Steven Murawski is reading a biography of Alexander von Humboldt

The USF professor also recommends Thomas Friedman’s ‘Hot, Flat, and Crowded.’
USF professor and author Steven Murawski spotted a statue of naturalist Alexander von Humboldt in Havana, Cuba.
USF professor and author Steven Murawski spotted a statue of naturalist Alexander von Humboldt in Havana, Cuba. [ CASTILLO | courtesy of Steven Murawski ]
Published Nov. 27, 2019|Updated Nov. 27, 2019

Steven Murawski, 68, is a professor in the College of Marine Science at the University of South Florida and lead author of Scenarios and Responses to Future Deep Oil Spills: Fighting the Next War. He recently appeared at the Tampa Bay Times Festival of Reading. After hearing his expertise on deep oil drilling and the fragility of the Gulf of Mexico, an audience member asked him to recommend what she could do immediately to start advocating for safer waters. He recommended she read Hot, Flat, and Crowded, a book by Thomas Friedman, a journalist generally credited with coining the term “Green New Deal." His quick answer made us want to circle back and chat.

What’s on your nightstand?

I do recommend Hot, Flat, and Crowded. It’s a bit older, but it helps in what we can do, and Thomas Friedman has an international viewpoint. But currently, I do have a couple books. I’m heading up to New York City, so I am rereading To Kill a Mockingbird by Harper Lee. I wanted to read it before we see the play. I’m pretty far into it.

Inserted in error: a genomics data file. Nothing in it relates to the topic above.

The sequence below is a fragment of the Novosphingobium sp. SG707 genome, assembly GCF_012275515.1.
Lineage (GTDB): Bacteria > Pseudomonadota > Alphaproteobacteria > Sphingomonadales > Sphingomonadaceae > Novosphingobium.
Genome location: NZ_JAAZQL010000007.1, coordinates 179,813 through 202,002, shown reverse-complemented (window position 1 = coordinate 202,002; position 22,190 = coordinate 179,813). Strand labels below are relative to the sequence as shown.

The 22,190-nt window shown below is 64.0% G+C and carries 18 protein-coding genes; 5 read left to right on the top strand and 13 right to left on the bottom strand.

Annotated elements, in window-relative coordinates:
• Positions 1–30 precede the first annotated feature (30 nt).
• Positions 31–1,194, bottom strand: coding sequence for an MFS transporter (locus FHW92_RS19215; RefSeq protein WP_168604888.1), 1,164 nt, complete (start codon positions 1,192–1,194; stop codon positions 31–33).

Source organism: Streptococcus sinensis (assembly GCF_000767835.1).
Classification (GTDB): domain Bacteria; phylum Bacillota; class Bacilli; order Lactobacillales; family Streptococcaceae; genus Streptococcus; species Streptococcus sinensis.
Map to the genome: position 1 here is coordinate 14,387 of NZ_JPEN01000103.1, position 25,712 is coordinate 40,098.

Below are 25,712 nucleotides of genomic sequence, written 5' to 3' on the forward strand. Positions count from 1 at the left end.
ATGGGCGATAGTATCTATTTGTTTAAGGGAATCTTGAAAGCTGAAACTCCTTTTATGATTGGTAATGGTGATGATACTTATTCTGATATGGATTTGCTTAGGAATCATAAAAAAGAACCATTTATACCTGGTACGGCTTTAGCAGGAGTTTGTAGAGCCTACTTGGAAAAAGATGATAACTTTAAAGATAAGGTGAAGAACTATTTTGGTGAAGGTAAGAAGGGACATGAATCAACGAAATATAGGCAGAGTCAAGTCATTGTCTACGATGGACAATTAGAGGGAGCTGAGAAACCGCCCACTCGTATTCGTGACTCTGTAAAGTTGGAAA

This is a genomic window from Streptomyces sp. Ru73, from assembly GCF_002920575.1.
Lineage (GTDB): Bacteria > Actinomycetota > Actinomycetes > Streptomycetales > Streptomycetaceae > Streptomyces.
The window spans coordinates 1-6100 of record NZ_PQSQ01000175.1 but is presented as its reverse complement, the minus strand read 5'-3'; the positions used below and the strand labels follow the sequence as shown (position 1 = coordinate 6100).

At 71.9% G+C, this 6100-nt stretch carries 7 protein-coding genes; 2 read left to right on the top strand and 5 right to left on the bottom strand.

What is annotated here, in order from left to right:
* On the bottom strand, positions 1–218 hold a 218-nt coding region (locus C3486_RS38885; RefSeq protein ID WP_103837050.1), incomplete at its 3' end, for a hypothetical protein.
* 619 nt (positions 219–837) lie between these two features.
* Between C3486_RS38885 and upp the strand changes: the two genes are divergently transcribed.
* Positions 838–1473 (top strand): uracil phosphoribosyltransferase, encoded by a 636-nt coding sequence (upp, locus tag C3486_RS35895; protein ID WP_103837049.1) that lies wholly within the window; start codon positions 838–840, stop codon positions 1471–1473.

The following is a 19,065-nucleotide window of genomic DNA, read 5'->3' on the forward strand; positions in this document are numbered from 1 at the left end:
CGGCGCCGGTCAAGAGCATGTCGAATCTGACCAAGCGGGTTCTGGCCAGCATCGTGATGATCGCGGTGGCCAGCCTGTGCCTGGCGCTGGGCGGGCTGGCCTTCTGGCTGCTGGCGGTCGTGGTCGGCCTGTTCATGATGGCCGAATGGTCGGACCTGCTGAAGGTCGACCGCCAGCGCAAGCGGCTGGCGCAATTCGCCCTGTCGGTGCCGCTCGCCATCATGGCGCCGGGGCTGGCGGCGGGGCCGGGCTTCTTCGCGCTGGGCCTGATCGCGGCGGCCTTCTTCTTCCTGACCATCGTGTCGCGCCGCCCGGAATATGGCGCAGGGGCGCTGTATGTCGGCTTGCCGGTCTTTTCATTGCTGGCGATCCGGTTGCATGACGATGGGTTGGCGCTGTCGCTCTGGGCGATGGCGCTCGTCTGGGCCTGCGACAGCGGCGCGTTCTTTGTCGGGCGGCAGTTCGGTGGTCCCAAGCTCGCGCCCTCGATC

Have you read To Kill a Mockingbird before?

Yes, but it’s been a long time.

Are you seeing things in the book you didn’t see the first time around?

I find I’m interested in seeing the different points of view from the people involved and to think of how I would react to a set of circumstances. We get a much wider perspective as we get older.

What other book are you reading?

I also have The Adventures of Alexander von Humboldt by Andrea Wulf. This year marks his 250th birthday. He’s known as a great naturalist adventurer. He was a botanist and observer of nature, and so I am drawn to him of course from an oceanographer’s point of view, but another reason I got so interested in him was when I was in Havana, I happened to be walking down a street and there was a statue of him. It turns out he spent quite a bit of time in Cuba to understand plant diversity and also study the ethnography of people.